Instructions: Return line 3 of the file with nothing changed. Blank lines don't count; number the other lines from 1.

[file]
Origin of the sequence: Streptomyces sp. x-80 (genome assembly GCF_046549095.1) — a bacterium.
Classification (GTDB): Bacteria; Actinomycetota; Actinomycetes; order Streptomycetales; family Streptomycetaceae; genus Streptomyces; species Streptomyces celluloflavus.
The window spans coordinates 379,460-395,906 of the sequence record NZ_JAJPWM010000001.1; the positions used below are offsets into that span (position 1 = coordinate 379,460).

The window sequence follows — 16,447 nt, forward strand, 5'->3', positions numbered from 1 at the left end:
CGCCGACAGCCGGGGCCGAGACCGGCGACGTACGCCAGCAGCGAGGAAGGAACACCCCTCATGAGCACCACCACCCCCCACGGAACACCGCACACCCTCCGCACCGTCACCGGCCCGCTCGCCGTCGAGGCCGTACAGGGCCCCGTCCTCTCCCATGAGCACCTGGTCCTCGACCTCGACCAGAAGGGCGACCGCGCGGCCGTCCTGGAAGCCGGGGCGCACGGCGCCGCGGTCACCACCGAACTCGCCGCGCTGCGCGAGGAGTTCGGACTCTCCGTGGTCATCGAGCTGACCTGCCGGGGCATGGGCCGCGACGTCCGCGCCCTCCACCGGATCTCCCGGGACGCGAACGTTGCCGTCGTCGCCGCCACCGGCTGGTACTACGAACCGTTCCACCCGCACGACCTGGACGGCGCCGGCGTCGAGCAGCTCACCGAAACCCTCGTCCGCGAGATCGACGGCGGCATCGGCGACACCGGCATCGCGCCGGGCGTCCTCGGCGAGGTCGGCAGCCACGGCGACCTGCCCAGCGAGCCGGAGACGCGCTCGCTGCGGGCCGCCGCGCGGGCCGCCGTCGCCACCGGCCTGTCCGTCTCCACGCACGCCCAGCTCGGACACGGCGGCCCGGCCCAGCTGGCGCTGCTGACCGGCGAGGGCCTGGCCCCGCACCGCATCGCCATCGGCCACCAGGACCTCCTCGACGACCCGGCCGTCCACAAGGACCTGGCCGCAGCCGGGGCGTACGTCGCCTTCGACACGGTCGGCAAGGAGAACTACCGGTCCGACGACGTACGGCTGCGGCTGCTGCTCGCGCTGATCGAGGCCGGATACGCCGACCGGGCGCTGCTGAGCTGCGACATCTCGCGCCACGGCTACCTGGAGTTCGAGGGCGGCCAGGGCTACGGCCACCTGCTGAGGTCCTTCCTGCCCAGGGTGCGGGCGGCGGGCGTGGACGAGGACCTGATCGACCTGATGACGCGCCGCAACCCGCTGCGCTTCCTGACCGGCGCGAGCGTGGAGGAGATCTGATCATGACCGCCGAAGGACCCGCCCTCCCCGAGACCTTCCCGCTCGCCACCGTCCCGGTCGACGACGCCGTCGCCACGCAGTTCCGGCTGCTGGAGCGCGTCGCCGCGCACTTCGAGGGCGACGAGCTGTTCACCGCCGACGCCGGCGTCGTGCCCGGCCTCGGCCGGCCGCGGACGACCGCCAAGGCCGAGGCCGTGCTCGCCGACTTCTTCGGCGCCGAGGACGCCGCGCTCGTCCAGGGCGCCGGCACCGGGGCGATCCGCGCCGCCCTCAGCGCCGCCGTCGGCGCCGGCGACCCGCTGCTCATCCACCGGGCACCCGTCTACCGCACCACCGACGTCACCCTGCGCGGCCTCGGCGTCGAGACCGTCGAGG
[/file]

The window spans coordinates 379,460-395,906 of the sequence record NZ_JAJPWM010000001.1; the positions used below are offsets into that span (position 1 = coordinate 379,460).